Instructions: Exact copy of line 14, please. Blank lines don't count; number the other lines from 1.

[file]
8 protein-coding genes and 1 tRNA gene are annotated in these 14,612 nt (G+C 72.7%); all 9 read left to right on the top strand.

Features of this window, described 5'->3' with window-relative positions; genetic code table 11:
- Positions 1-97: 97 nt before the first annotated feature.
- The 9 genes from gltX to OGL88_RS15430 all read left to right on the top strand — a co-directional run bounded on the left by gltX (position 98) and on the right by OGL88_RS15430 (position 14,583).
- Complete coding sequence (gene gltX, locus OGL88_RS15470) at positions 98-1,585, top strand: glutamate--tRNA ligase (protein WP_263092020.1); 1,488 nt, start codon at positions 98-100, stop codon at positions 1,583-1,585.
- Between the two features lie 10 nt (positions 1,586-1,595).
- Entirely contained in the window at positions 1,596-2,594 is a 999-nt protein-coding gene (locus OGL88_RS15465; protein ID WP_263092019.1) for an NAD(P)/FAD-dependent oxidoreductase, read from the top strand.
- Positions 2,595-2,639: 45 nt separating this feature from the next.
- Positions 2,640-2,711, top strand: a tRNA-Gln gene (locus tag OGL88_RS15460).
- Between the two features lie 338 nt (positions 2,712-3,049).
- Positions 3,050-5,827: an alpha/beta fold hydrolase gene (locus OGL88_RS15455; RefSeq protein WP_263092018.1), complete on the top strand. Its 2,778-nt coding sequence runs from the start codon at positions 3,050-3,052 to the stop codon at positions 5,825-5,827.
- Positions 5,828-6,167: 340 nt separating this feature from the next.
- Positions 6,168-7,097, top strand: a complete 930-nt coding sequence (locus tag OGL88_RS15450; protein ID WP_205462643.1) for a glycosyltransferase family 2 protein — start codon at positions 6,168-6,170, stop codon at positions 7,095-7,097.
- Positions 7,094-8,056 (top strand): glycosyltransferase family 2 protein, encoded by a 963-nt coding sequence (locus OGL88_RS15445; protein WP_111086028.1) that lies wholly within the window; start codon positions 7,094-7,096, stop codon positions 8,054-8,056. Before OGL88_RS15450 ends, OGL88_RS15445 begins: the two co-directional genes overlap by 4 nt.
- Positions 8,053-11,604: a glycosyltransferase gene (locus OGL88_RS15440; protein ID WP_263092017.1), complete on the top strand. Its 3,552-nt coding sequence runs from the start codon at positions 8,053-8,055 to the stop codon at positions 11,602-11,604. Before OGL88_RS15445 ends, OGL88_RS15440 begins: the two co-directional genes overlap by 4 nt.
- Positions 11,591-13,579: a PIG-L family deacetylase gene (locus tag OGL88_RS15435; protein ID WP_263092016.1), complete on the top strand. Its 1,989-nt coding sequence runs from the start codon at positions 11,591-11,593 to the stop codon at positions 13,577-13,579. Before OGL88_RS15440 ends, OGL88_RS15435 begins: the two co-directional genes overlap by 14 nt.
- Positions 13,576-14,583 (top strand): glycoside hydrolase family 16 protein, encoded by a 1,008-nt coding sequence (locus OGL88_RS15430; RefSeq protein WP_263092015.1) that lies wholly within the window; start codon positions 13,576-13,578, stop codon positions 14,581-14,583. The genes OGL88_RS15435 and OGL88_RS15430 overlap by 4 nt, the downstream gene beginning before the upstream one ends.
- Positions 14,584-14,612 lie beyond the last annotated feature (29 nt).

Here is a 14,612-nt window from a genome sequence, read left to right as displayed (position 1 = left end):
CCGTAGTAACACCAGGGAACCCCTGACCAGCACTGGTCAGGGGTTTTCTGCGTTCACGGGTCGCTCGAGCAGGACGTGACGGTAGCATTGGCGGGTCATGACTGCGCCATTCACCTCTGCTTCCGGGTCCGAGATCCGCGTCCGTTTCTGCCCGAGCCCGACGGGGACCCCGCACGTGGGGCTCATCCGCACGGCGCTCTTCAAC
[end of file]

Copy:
- Positions 7,094-8,056 (top strand): glycosyltransferase family 2 protein, encoded by a 963-nt coding sequence (locus OGL88_RS15445; protein WP_111086028.1) that lies wholly within the window; start codon positions 7,094-7,096, stop codon positions 8,054-8,056. Before OGL88_RS15450 ends, OGL88_RS15445 begins: the two co-directional genes overlap by 4 nt.